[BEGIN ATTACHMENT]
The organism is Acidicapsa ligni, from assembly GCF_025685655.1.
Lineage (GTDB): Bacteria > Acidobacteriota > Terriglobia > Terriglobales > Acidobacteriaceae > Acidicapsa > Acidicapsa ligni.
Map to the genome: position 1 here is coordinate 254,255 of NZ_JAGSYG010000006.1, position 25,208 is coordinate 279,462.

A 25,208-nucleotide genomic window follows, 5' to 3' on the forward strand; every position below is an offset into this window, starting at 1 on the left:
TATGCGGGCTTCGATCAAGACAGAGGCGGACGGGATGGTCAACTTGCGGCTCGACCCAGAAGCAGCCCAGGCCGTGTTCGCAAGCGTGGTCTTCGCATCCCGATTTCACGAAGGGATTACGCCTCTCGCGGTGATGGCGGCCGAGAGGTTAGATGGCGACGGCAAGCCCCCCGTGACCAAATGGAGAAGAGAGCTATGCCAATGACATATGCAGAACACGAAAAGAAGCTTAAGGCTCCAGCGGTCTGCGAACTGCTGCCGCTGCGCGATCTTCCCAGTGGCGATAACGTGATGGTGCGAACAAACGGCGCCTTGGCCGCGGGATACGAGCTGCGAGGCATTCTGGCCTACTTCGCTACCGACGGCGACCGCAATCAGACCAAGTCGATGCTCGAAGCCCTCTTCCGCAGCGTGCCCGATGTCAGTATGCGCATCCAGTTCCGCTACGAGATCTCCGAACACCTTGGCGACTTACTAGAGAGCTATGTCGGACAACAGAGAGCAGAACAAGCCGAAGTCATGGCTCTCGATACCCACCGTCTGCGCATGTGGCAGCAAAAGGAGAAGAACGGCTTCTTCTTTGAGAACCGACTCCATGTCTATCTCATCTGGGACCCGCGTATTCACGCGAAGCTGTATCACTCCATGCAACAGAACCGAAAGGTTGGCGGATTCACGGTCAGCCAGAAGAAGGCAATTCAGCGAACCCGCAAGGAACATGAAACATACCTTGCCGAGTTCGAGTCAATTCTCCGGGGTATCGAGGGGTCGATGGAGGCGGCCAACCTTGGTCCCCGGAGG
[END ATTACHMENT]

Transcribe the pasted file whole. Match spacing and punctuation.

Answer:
The organism is Acidicapsa ligni, from assembly GCF_025685655.1.
Lineage (GTDB): Bacteria > Acidobacteriota > Terriglobia > Terriglobales > Acidobacteriaceae > Acidicapsa > Acidicapsa ligni.
Map to the genome: position 1 here is coordinate 254,255 of NZ_JAGSYG010000006.1, position 25,208 is coordinate 279,462.

A 25,208-nucleotide genomic window follows, 5' to 3' on the forward strand; every position below is an offset into this window, starting at 1 on the left:
TATGCGGGCTTCGATCAAGACAGAGGCGGACGGGATGGTCAACTTGCGGCTCGACCCAGAAGCAGCCCAGGCCGTGTTCGCAAGCGTGGTCTTCGCATCCCGATTTCACGAAGGGATTACGCCTCTCGCGGTGATGGCGGCCGAGAGGTTAGATGGCGACGGCAAGCCCCCCGTGACCAAATGGAGAAGAGAGCTATGCCAATGACATATGCAGAACACGAAAAGAAGCTTAAGGCTCCAGCGGTCTGCGAACTGCTGCCGCTGCGCGATCTTCCCAGTGGCGATAACGTGATGGTGCGAACAAACGGCGCCTTGGCCGCGGGATACGAGCTGCGAGGCATTCTGGCCTACTTCGCTACCGACGGCGACCGCAATCAGACCAAGTCGATGCTCGAAGCCCTCTTCCGCAGCGTGCCCGATGTCAGTATGCGCATCCAGTTCCGCTACGAGATCTCCGAACACCTTGGCGACTTACTAGAGAGCTATGTCGGACAACAGAGAGCAGAACAAGCCGAAGTCATGGCTCTCGATACCCACCGTCTGCGCATGTGGCAGCAAAAGGAGAAGAACGGCTTCTTCTTTGAGAACCGACTCCATGTCTATCTCATCTGGGACCCGCGTATTCACGCGAAGCTGTATCACTCCATGCAACAGAACCGAAAGGTTGGCGGATTCACGGTCAGCCAGAAGAAGGCAATTCAGCGAACCCGCAAGGAACATGAAACATACCTTGCCGAGTTCGAGTCAATTCTCCGGGGTATCGAGGGGTCGATGGAGGCGGCCAACCTTGGTCCCCGGAGG